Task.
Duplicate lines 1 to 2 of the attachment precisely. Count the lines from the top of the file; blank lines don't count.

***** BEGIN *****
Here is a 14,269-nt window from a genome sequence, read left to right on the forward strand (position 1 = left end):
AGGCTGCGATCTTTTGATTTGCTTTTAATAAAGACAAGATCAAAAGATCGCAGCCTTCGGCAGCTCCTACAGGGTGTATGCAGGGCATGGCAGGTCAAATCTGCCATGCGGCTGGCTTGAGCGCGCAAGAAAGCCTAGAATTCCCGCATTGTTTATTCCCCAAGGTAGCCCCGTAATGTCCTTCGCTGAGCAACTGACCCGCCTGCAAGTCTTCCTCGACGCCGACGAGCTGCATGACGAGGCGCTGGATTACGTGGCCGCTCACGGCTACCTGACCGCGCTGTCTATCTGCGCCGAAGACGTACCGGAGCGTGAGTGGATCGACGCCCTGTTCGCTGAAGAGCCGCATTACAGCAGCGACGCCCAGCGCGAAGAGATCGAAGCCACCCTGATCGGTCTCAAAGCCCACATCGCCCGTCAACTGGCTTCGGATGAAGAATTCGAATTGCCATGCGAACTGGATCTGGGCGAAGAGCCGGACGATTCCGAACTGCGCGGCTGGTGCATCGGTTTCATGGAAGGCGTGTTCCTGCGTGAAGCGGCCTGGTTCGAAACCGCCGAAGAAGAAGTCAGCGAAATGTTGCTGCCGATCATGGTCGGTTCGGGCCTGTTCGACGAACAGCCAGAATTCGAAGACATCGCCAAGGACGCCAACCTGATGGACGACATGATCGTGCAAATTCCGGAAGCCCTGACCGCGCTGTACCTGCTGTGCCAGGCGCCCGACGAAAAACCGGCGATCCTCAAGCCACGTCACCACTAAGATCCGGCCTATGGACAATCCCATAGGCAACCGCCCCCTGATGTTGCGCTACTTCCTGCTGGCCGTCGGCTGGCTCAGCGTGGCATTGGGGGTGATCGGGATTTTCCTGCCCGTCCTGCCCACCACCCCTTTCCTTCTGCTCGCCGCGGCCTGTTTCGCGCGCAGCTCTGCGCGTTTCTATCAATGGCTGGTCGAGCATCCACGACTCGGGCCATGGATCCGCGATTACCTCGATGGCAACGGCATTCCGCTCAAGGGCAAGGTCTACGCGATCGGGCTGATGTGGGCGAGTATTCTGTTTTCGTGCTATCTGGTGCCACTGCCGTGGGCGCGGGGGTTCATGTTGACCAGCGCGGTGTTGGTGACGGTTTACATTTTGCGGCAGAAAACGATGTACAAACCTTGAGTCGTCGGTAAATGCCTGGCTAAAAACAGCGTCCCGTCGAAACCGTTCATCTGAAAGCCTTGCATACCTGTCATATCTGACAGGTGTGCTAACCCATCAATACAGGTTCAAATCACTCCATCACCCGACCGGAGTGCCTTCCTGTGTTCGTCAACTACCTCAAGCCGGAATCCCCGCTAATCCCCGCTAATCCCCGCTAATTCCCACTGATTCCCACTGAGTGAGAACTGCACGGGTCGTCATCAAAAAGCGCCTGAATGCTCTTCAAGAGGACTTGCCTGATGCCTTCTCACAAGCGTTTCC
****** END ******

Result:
Here is a 14,269-nt window from a genome sequence, read left to right on the forward strand (position 1 = left end):
AGGCTGCGATCTTTTGATTTGCTTTTAATAAAGACAAGATCAAAAGATCGCAGCCTTCGGCAGCTCCTACAGGGTGTATGCAGGGCATGGCAGGTCAAATCTGCCATGCGGCTGGCTTGAGCGCGCAAGAAAGCCTAGAATTCCCGCATTGTTTATTCCCCAAGGTAGCCCCGTAATGTCCTTCGCTGAGCAACTGACCCGCCTGCAAGTCTTCCTCGACGCCGACGAGCTGCATGACGAGGCGCTGGATTACGTGGCCGCTCACGGCTACCTGACCGCGCTGTCTATCTGCGCCGAAGACGTACCGGAGCGTGAGTGGATCGACGCCCTGTTCGCTGAAGAGCCGCATTACAGCAGCGACGCCCAGCGCGAAGAGATCGAAGCCACCCTGATCGGTCTCAAAGCCCACATCGCCCGTCAACTGGCTTCGGATGAAGAATTCGAATTGCCATGCGAACTGGATCTGGGCGAAGAGCCGGACGATTCCGAACTGCGCGGCTGGTGCATCGGTTTCATGGAAGGCGTGTTCCTGCGTGAAGCGGCCTGGTTCGAAACCGCCGAAGAAGAAGTCAGCGAAATGTTGCTGCCGATCATGGTCGGTTCGGGCCTGTTCGACGAACAGCCAGAATTCGAAGACATCGCCAAGGACGCCAACCTGATGGACGACATGATCGTGCAAATTCCGGAAGCCCTGACCGCGCTGTACCTGCTGTGCCAGGCGCCCGACGAAAAACCGGCGATCCTCAAGCCACGTCACCACTAAGATCCGGCCTATGGACAATCCCATAGGCAACCGCCCCCTGATGTTGCGCTACTTCCTGCTGGCCGTCGGCTGGCTCAGCGTGGCATTGGGGGTGATCGGGATTTTCCTGCCCGTCCTGCCCACCACCCCTTTCCTTCTGCTCGCCGCGGCCTGTTTCGCGCGCAGCTCTGCGCGTTTCTATCAATGGCTGGTCGAGCATCCACGACTCGGGCCATGGATCCGCGATTACCTCGATGGCAACGGCATTCCGCTCAAGGGCAAGGTCTACGCGATCGGGCTGATGTGGGCGAGTATTCTGTTTTCGTGCTATCTGGTGCCACTGCCGTGGGCGCGGGGGTTCATGTTGACCAGCGCGGTGTTGGTGACGGTTTACATTTTGCGGCAGAAAACGATGTACAAACCTTGAGTCGTCGGTAAATGCCTGGCTAAAAACAGCGTCCCGTCGAAACCGTTCATCTGAAAGCCTTGCATACCTGTCATATCTGACAGGTGTGCTAACCCATCAATACAGGTTCAAATCACTCCATCACCCGACCGGAGTGCCTTCCTGTGTTCGTCAACTACCTCAAGCCGGAATCCCCGCTAATCCCCGCTAATCCCCGCTAATTCCCACTGATTCCCACTGAGTGAGAACTGCACGGGTCGTCATCAAAAAGCGCCTGAATGCTCTTCAAGAGGACTTGCCTGATGCCTTCTCACAAGCGTTTCC